@Ian Fowler Any solution will be ok even if it uses either lambert W function or some non - elementary function. Until the solution is computable it is okay for me.

I hate to be the fly in the ointment again, but here's throwing caution to the wind.

In line 15 you have some of the form : e^2y = B.

In log form this become: 2y = ln(B),

not 2y = B which what you have in line 17

You can even take the route of e^2y = e^ln(B) , which is unnecessary, but it still leads to 2y = ln(B). So line 17 is missing the ln function.

The bottom line is you have 2y = ln( a function of y) which does not have an elementary solution. Maybe there is some kind of Lambert function solution but that's the best you have.

Wasi: You might try using the infinite Maclauren series for arc_tanh(x) and use a computer to grind out some desired level of accuracy and then go from there or the Lambert function possibility. I think those 2 are your only shot.

Faizan: I don't mean to flog the point but you missed the 2nd part of my response.

In line 15 you have: e^2y = B where B = [sqrt(m) +t] / [sqrt(m) - t]

Then on line 17 you have : 2y = B

This is incorrect as line 15 implies that: 2y = ln(B)

So everything that follows doesn't work.

Wasi: I have discovered another problem:

line 15 is O.K.

I assume p is a density, A is a cross-sectional? area and x is a length?

At any rate, assuming m,p,A are positive line 15 does not have a real solution for positive x as [sqrt(m) +sqrt(m+pAx] / [sqrt(m) - sqrt(m+pAx)] will be negative since

Sorry Faizan. In your solution, 2y = ln[sqrt(m) +t] / [sqrt(m) + t] leads to 2y = ln(1) = 0

So y = 0 leads to 2t - 1 = 0 or t = 1/2

That leads to x = [1-4m]/4pA.

But it's worse than that because I think you have made a sign error in line 13:

e^2y = ln { [sqrt(m) + t] / [sqrt(m)

-t)] } - the green "-"You will not be able to isolate t. Too bad about the minus sign. Otherwise it would have worked out.

Wasi: tanh[f(y)] = g(y) cannot be solved for y unless f(y) is a constant. Maybe there is some kind of convoluted Lambert function solution.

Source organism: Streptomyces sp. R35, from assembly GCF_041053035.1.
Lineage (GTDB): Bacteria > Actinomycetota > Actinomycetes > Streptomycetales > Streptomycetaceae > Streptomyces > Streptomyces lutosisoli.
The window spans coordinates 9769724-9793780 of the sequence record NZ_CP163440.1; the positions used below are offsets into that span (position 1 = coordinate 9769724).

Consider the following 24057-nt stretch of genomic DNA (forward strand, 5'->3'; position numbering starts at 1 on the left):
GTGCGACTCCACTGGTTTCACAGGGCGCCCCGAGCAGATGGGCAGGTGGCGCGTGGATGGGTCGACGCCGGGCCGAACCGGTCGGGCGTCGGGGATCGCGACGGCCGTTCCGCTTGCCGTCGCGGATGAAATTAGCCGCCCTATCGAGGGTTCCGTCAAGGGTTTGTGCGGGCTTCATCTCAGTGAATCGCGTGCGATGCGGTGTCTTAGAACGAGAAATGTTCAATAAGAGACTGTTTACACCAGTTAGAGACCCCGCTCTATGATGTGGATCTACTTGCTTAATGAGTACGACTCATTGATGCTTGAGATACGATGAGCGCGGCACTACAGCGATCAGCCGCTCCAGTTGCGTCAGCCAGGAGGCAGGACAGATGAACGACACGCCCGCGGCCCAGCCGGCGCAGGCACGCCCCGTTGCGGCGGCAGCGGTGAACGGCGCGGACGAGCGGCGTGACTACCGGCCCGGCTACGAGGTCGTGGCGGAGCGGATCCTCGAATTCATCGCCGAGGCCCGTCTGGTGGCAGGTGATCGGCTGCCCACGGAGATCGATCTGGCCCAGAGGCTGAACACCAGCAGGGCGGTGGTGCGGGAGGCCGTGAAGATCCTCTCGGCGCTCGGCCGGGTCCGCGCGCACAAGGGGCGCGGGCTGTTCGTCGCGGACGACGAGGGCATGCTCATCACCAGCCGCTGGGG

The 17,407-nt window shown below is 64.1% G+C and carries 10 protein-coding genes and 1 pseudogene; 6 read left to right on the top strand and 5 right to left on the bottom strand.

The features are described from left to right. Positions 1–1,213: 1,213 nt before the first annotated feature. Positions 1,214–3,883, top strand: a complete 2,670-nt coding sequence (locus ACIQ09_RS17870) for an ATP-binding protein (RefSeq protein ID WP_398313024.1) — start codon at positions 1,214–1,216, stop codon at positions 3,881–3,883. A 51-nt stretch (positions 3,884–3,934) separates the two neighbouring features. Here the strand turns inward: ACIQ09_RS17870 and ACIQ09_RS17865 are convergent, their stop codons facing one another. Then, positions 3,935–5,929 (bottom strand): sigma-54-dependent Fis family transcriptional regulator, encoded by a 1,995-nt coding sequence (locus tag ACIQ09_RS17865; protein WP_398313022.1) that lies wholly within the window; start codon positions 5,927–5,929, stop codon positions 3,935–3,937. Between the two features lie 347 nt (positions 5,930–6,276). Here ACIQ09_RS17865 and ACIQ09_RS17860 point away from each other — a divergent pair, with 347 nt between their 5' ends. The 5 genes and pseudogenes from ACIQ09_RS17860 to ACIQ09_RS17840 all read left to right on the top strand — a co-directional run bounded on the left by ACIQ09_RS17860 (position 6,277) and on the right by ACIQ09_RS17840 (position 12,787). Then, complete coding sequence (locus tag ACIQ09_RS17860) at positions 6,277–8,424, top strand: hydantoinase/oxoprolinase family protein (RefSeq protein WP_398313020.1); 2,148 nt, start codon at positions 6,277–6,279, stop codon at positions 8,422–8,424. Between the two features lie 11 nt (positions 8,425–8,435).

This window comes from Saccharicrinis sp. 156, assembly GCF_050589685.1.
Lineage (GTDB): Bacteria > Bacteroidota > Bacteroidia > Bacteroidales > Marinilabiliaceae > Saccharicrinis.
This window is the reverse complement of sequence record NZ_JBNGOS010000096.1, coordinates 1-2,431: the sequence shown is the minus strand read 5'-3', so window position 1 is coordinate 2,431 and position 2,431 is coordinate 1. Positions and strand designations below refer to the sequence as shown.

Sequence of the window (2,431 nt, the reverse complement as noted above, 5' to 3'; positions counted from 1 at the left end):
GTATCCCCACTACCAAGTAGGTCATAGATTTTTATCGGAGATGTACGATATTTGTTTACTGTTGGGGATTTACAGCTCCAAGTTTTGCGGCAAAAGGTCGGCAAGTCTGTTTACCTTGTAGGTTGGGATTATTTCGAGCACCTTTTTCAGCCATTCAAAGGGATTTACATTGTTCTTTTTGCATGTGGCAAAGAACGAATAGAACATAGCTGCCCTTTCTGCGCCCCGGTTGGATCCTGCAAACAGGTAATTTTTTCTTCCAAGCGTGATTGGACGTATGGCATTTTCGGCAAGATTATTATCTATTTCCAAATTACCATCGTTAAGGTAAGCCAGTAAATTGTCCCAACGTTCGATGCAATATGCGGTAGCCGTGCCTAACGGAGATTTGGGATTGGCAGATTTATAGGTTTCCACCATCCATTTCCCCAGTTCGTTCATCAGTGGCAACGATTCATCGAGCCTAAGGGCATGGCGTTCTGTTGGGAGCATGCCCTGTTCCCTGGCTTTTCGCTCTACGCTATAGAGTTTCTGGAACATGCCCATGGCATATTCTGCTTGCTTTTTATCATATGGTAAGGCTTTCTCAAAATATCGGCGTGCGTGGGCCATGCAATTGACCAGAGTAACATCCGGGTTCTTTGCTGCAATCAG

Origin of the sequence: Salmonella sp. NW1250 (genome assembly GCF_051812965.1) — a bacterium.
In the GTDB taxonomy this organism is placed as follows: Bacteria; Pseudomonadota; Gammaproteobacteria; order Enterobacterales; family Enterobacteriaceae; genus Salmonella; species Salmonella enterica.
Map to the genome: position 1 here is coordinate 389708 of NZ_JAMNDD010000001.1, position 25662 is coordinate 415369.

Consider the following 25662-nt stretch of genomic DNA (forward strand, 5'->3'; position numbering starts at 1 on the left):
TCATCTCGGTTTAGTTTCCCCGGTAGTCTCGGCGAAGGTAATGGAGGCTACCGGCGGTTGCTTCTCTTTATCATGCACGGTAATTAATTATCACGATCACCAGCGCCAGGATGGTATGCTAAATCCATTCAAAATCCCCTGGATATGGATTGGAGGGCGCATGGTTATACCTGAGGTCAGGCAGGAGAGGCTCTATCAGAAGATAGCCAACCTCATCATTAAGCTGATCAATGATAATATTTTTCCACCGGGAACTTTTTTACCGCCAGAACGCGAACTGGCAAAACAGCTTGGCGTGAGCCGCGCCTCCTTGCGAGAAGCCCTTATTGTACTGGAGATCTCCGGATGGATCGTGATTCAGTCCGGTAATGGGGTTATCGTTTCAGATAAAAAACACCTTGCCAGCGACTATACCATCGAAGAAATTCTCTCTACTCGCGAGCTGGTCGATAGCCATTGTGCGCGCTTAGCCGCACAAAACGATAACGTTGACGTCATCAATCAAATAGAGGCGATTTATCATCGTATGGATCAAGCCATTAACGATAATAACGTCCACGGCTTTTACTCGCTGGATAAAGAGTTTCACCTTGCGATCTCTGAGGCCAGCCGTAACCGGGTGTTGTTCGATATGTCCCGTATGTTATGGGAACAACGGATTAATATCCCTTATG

That's my take, unless I have missed something obvious.

@Ian Fowler Any solution will be ok even if it uses either lambert W function or some non - elementary function. Until the solution is computable it is okay for me.

@Ian Fowler

Thanks for pointing out the typo error The updated solution is here.

I hate to be the fly in the ointment again, but here's throwing caution to the wind.

In line 15 you have some of the form :

e^2y = B.In log form this become:

2y = ln(B),not 2y = B which what you have in line 17

You can even take the route of e^2y = e^ln(B) , which is unnecessary, but it still leads to 2y = ln(B). So line 17 is

missing the ln function.The bottom line is you have 2y = ln( a function of y) which does not have an elementary solution. Maybe there is some kind of Lambert function solution but that's the best you have.

Wasi: You might try using the infinite Maclauren series for arc_tanh(x) and use a computer to grind out some desired level of accuracy and then go from there or the Lambert function possibility. I think those 2 are your only shot.

Faizan: I don't mean to flog the point but you missed the 2nd part of my response.In line 15 you have:

where B = [sqrt(m) +t] / [sqrt(m) - t]e^2y = BThen on line 17 you have :

2y = BThis is incorrectas line 15 implies that:2y = ln(B)So everything that follows doesn't work.

Wasi:I have discovered another problem:line 15 is O.K.

I assume p is a density, A is a cross-sectional? area and x is a length?

At any rate, assuming m,p,A are positive line 15[sqrt(m) +sqrt(m+pAx] / [sqrt(m) - sqrt(m+pAx)] will be negative since

does not have a real solution for positive xassqrt(m+pAx) > sqrt(m).